“At first, I was afraid of that resistance as it could potentially hurt me, but within literally the last couple of days I am thinking why would I be afraid of change here? I have to embrace it and I have to embrace it with what I know. What I know is that this crop interplants with the rest of our vegetables really well, it treats the soil really well, and it sequesters carbon really well. There is a massive taproot in the cannabis plant that breaks up the hardpan and allows drainage on the field to be a whole lot better. The size of the taproot is between 2-3 feet. We specifically buy crops that we don't harvest just to do that. Daikon radish is something we grow just to break the hardpan, and we won’t even harvest those radishes. If I can be growing cannabis and be doing that exact same process and sequestering carbon and it being a cash crop … how can it be more sustainable than that? It is like the best of so many worlds. What I am thinking is that I can’t be afraid of the stigma because I have seen with my own eyes the ecological benefits.”
Leibee continued, “We have grown our product this season and we have paid our labor and we have paid the application fee, which was $2,000. Now we have a product, but the state has not gotten any storefronts open. The story for all the farmers right now is that they have the product and nowhere to sell it.”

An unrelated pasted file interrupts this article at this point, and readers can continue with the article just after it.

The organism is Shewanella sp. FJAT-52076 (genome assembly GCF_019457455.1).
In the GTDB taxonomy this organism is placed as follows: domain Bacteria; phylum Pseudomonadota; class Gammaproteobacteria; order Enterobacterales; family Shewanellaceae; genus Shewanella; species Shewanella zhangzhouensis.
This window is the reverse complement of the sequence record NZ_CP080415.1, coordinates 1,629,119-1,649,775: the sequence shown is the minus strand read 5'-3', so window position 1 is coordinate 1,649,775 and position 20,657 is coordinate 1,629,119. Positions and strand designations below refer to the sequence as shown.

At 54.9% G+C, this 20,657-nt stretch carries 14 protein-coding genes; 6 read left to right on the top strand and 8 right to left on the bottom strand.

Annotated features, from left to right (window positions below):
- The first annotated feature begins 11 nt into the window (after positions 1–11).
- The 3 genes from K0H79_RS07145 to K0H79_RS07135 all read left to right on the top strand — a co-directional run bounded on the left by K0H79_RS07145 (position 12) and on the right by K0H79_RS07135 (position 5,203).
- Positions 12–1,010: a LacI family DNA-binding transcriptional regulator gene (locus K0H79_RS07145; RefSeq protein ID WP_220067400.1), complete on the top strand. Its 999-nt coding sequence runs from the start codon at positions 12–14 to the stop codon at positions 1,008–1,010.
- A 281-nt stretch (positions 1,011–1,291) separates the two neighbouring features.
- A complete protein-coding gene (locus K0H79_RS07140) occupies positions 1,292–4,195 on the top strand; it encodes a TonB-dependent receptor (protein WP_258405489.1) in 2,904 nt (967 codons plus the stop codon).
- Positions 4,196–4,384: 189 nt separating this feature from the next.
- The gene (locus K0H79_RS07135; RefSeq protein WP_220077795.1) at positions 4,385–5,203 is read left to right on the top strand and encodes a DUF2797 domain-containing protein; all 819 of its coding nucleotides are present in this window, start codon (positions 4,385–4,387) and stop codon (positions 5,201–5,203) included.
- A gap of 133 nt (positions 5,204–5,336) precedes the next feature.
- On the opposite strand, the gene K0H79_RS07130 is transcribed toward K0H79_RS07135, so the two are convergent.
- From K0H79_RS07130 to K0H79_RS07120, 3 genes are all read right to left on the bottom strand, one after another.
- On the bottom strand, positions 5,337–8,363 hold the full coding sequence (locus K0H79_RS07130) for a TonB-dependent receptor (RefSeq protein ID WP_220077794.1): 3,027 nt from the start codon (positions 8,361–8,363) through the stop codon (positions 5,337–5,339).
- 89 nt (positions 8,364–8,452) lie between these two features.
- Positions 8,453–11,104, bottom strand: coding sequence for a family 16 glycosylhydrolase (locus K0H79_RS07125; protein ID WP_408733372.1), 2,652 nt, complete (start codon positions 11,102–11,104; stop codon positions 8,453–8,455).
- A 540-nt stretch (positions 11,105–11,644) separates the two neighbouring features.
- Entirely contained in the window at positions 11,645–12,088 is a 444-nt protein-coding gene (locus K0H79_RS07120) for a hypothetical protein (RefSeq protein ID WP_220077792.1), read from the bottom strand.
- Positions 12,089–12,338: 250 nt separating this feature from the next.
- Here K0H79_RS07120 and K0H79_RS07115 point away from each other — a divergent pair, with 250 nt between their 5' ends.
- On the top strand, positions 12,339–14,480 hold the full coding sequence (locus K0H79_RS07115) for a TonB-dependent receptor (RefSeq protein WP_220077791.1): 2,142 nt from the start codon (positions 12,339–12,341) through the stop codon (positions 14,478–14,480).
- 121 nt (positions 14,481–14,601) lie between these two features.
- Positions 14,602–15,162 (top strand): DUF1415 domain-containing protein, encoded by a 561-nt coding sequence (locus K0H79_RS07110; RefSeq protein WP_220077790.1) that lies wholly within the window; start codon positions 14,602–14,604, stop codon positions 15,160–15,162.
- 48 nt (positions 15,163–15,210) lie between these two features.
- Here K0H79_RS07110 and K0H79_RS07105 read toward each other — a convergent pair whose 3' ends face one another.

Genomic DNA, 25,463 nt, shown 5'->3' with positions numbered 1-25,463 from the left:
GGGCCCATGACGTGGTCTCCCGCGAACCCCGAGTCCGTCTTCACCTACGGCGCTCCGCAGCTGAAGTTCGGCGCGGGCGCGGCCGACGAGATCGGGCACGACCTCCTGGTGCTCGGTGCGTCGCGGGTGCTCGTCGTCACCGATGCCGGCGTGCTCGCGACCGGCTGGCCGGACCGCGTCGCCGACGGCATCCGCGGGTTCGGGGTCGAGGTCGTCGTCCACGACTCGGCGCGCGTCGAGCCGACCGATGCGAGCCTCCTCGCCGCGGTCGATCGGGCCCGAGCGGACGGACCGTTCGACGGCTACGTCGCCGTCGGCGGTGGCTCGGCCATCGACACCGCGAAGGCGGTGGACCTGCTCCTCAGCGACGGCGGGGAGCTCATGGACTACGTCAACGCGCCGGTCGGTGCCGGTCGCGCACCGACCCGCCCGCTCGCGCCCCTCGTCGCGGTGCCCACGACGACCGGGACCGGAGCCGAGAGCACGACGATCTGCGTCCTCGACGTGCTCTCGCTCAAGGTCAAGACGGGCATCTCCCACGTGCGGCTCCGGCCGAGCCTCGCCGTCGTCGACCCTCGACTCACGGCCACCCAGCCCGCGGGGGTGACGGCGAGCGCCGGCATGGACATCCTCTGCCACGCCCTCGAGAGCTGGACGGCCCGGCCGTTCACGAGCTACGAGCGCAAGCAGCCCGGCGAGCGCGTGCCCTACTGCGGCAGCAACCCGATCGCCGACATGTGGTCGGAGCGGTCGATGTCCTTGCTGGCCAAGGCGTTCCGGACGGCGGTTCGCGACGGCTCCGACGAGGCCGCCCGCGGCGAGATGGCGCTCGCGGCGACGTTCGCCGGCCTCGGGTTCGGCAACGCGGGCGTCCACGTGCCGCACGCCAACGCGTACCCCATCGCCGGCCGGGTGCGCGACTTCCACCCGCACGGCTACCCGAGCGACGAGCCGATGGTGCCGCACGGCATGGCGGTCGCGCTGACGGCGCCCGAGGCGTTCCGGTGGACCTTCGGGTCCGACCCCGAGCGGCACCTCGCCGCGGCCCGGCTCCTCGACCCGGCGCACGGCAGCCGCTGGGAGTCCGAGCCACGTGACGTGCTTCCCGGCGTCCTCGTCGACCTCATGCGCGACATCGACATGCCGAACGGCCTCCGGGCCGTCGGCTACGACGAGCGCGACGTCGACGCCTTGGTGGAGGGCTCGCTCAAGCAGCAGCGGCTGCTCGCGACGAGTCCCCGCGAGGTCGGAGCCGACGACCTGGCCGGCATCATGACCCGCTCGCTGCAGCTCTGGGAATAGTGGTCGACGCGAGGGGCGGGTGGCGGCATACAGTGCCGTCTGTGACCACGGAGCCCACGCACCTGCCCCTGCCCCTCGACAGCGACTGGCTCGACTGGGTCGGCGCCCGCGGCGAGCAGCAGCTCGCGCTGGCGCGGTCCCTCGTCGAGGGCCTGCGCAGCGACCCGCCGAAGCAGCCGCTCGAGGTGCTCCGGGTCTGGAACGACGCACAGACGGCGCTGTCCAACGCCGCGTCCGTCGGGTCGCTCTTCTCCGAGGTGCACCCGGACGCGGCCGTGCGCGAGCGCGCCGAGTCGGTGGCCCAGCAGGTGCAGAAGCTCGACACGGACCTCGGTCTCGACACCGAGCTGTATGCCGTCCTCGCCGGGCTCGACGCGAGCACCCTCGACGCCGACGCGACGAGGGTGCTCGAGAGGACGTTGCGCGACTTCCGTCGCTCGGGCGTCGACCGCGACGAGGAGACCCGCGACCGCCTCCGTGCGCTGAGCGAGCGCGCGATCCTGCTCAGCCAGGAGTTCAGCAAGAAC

When asked about the pricing of their product when it does get to shelves, Leibee said, “Pricing will be depicted by the market, but there is no market currently.” Pricing of cannabis can vary wildly based on the laws of the state and the growing conditions of each state. The Oxford Treatment Center has a range for the price of a high-quality ounce of cannabis at $597.88 in Washington, D.C., and the lowest at $210.75 in Oregon. This is due to cannabis being illegal to purchase in Washington, but in Oregon cannabis has been legal recreationally since 2015, with very permissive laws including allowing home-grow, like New York is going to.
There are also companies much larger than Back Home Farms moving into the emerging cannabis industry in Ulster County. Former Ulster County Executive Pat Ryan announced on April 17, 2022, that Cresco Labs, a “vertically integrated cannabis and medical marijuana company, is moving forward with their plans to site a major cannabis cultivation, processing, packaging, and distribution facility in the Ellenville area.” Cresco labs currently have a market cap of $1.36 billion. A vertically integrated cannabis company is one that does each step of cannabis production within its own corporation. This means that Cresco cultivates, uses lab and extraction processes, manufactures the product and labels, and sells these products to the various storefronts that have yet to be created. Ryan continued, “Cresco Labs investment grew from under $100,000,000 in preliminary plans to a final figure of approximately $200,000,000 … The estimated job creation grew from an early estimated 350 full-time jobs to the current estimate of 475 jobs, including 375 for facility operations and 100 for the nearly two-year construction of the project.”
Leibee said, when asked about his plans for edibles and other distillate products similar to what Cresco is producing, “The more I can focus on the ecology and our soil here and what we have going for us in the Hudson Valley, the better quality product we will have.”